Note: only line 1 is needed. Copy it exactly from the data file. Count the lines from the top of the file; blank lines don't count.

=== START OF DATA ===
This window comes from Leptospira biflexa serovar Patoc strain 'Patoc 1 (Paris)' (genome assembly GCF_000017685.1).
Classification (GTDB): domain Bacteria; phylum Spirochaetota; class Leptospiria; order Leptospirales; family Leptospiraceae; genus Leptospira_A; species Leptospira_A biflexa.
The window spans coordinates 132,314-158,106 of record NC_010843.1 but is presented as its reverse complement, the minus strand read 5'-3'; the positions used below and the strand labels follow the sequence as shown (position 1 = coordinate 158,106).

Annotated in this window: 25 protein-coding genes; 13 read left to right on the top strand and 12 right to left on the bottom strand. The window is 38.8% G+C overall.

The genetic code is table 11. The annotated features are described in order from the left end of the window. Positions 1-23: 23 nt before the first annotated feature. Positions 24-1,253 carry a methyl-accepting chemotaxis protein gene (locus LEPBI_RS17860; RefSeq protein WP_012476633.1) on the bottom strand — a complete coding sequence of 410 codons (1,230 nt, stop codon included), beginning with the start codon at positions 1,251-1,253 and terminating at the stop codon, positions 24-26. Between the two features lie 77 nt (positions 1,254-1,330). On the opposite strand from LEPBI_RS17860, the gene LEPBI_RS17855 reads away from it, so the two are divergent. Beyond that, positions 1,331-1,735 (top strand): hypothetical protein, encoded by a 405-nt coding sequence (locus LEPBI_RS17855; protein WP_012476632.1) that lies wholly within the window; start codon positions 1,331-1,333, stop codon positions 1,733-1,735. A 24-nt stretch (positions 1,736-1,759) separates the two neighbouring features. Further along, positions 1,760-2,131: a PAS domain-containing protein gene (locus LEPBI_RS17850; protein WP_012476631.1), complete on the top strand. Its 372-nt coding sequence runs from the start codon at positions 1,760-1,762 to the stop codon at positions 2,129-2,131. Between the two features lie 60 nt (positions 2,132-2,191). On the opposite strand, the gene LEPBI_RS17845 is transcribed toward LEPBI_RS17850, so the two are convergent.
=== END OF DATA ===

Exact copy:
This window comes from Leptospira biflexa serovar Patoc strain 'Patoc 1 (Paris)' (genome assembly GCF_000017685.1).